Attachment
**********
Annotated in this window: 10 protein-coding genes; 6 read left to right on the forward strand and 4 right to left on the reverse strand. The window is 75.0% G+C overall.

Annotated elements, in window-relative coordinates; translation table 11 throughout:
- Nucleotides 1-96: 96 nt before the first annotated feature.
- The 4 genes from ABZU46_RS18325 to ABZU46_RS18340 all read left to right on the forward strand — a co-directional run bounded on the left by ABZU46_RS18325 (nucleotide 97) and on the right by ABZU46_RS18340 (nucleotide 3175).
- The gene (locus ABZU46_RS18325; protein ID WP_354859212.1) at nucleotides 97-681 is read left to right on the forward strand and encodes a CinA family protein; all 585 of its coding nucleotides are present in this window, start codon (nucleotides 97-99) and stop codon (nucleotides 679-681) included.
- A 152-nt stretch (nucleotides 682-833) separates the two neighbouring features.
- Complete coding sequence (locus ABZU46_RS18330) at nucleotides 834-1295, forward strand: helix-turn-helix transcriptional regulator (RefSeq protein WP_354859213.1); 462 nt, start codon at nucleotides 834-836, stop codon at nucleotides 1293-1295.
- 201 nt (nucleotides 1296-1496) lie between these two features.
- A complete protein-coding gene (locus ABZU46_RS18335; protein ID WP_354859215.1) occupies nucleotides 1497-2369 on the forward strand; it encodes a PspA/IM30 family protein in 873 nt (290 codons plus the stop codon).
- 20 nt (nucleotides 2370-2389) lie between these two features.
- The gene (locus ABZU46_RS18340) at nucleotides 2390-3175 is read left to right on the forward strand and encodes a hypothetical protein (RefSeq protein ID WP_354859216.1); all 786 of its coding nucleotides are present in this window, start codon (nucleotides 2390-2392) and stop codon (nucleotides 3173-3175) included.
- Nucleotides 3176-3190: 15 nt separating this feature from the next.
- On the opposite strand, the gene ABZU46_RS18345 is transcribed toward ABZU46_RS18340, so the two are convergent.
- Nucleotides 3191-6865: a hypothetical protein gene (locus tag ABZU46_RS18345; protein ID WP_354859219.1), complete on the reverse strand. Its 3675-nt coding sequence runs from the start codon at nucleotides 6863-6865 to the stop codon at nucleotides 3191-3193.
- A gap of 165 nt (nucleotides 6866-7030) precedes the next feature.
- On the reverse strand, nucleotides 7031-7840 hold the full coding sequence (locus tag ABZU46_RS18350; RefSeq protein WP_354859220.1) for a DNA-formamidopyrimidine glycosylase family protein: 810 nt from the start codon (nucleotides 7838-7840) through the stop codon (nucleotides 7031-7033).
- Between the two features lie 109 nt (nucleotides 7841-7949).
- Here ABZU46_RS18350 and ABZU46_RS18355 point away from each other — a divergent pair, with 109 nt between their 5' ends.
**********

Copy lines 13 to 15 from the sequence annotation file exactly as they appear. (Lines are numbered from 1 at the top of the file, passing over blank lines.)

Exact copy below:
- On the opposite strand, the gene ABZU46_RS18345 is transcribed toward ABZU46_RS18340, so the two are convergent.
- Nucleotides 3191-6865: a hypothetical protein gene (locus tag ABZU46_RS18345; protein ID WP_354859219.1), complete on the reverse strand. Its 3675-nt coding sequence runs from the start codon at nucleotides 6863-6865 to the stop codon at nucleotides 3191-3193.
- A gap of 165 nt (nucleotides 6866-7030) precedes the next feature.